Pathways and rivers

September 2016. I answered a phone call from my son’s specialist while walking into work. I heard the words, “chromosomal syndrome” and “22q11.2 deletion,” and it felt like my world literally shook. I literally had to sit down in an empty waiting room of the hospital where I worked at the time.

Over the next few months, we went to multiple doctors and appointments. We heard encouraging things – no heart defects, no kidney problems — and concerning things – aspiration, learning disorders, mental health problems. I never knew what to expect going into the specialists. I felt close to panic attacks driving home from some. 

For a while, things looked grim. I printed materials to post in Noah’s daycare classroom, reminding them to thicken his liquids, but I worried about substitute teachers who weren’t familiar with his condition. I could add thickener to his drinks at lunch, but what about keeping him away from water fountains? The neurologist cautioned us that he may never improve his swallowing ability. We had more referrals to check immunity and his endocrine system. Occupational therapy. Audiology. Speech therapy. There seemed to be so many things that could be wrong. How would we ever keep him safe? How will we get through this?

For I am about to do something new. See, I have already begun!

Getting a diagnosis felt like entering a wasteland, a wilderness. A deserted, desolate, hopeless place. But God created a pathway through for us and provided strength for the journey. Our families, our church family, my job – there were so many places we found encouragement. My career as a speech pathologist put me in contact with a specialist in the area of 22q, and she was able to connect us with other specialists. We found online support groups and a local respite organization which supports families with special needs. We found a whole new community. 

God did begin something new and beautiful when Noah received his diagnosis. We had the sense of something new, walking into the world of special needs parenting, but at that time we could only trust in God’s sovereignty. I couldn’t see the rivers He was going to make when I sat alone on that plastic chair in an empty waiting room. But God not only made a way through, but created rivers to care for our weary souls. Rivers can serve a dual purpose. Yes, they provide water and refreshment, but they can also bear the weight of those on the journey. They can lighten the load and ease the journey.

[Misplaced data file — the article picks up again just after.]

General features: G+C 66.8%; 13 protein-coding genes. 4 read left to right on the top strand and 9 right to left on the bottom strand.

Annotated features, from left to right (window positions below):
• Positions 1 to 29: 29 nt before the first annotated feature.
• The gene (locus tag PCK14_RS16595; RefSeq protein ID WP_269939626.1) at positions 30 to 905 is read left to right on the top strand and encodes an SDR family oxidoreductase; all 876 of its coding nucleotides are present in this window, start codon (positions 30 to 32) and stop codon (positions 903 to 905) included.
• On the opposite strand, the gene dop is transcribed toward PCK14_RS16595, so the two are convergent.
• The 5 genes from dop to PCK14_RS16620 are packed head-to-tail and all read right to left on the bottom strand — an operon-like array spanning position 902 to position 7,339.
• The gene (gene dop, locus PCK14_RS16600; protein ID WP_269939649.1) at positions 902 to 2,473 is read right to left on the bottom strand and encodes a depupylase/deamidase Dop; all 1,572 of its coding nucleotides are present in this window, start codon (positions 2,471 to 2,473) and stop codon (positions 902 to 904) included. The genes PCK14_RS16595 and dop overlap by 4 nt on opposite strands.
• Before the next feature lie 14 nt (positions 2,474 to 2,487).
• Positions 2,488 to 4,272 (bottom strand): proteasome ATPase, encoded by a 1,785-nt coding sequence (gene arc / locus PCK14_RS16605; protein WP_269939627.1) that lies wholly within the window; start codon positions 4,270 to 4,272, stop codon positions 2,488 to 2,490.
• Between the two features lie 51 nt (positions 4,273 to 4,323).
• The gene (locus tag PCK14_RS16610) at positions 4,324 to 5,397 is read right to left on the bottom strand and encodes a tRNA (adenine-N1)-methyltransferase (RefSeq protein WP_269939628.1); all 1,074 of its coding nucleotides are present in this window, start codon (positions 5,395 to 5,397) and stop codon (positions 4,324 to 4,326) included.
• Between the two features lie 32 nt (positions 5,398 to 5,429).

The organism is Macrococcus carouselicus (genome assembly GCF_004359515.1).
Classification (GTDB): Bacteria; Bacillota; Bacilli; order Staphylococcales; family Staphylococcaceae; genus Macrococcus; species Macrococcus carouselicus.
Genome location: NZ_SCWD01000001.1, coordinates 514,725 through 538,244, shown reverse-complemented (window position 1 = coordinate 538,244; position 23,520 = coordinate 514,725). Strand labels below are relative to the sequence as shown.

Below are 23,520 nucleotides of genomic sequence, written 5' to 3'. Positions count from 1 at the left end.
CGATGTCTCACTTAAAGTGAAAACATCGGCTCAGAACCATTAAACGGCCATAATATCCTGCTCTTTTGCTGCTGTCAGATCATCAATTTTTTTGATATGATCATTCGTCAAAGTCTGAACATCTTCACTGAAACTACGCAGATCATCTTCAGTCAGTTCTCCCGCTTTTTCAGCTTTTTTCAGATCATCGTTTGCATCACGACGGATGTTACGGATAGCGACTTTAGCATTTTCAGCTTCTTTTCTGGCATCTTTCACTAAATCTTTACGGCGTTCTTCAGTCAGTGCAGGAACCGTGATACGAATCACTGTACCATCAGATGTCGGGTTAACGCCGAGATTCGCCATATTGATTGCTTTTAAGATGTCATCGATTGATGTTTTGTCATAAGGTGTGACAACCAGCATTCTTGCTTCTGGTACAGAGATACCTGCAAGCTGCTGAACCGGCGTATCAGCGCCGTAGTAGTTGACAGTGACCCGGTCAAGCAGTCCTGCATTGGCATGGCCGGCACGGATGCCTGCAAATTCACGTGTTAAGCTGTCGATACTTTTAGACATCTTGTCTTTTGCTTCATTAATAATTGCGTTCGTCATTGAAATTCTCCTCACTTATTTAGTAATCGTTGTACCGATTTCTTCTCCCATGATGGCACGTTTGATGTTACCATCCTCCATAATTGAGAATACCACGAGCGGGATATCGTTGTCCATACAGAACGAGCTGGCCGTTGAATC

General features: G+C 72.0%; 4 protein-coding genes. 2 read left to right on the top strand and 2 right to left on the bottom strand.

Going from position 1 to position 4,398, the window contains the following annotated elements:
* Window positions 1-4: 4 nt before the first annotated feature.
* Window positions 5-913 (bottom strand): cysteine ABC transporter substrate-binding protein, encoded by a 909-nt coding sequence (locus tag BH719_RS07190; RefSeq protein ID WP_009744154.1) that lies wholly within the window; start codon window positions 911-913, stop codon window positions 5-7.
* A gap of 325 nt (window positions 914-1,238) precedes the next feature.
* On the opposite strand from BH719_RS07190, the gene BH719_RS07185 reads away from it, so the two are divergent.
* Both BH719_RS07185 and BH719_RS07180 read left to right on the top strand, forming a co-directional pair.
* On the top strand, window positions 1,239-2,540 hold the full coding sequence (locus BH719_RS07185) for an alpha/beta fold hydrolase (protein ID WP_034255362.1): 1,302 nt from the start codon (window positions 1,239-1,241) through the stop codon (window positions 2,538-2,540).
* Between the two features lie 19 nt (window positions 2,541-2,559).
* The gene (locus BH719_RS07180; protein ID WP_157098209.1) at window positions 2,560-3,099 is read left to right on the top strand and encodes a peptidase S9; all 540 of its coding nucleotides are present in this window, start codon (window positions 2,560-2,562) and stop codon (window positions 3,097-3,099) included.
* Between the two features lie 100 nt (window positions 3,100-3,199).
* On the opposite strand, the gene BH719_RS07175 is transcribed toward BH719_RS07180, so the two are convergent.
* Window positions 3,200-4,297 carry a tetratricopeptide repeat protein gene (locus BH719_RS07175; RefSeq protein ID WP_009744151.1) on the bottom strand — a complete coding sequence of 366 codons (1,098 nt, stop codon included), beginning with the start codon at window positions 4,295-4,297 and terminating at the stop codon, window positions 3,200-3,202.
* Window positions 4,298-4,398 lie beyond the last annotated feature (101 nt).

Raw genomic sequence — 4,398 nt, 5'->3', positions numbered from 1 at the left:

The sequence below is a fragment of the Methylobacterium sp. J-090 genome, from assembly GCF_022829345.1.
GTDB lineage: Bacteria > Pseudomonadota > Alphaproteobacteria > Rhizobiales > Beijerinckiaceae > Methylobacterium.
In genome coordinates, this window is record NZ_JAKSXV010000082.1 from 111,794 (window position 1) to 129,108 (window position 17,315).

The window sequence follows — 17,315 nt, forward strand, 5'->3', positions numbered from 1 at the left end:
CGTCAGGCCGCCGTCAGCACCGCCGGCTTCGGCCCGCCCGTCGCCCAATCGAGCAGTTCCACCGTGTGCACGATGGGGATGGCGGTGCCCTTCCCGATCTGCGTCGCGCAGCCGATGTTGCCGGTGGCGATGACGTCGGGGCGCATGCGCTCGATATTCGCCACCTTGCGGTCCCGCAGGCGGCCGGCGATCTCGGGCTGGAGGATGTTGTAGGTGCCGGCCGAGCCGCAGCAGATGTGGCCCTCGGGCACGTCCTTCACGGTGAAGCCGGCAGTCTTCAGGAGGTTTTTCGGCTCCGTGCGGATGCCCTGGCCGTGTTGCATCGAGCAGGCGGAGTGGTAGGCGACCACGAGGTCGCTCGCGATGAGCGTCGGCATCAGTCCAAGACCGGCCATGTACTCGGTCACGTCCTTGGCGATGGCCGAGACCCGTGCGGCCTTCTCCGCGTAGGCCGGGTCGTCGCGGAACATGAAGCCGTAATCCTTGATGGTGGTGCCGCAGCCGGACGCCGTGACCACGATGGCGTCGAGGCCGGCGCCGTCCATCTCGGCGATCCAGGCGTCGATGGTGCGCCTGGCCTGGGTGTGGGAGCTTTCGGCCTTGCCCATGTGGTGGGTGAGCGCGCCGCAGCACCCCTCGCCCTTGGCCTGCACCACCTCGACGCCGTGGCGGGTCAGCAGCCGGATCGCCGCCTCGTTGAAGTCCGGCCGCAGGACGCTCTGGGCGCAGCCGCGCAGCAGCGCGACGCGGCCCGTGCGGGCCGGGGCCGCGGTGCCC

I will make a pathway through the wilderness. I will create rivers in the dry wasteland.

Even during those first grim months, I stubbornly held onto my faith that God was in control. I dug my feet in and determined to seek to honor God with my life. I think I made the decision more from a motivation of what I felt I must do, what I ought to do, rather than what I had strength inside me to do. But God honored my obedience, and I experienced a deepening in my faith like I had not experienced before in my life. I gained new insights when I read my Bible, and I felt like I could see God in so many other places in my life. My writing blossomed, and I was able to reach and encourage other families traveling along a similar path.

The onset of a new thing can feel like entering a wilderness. But as children of God, we can trust Him at His word that there will be a pathway made for us, and rivers to refresh and strengthen us. 

You are not lost. 

You are not alone. 

There is a way. A new way, and a new you. If we trust God and ask for His guidance, He will show us the way.

Do you not see it?

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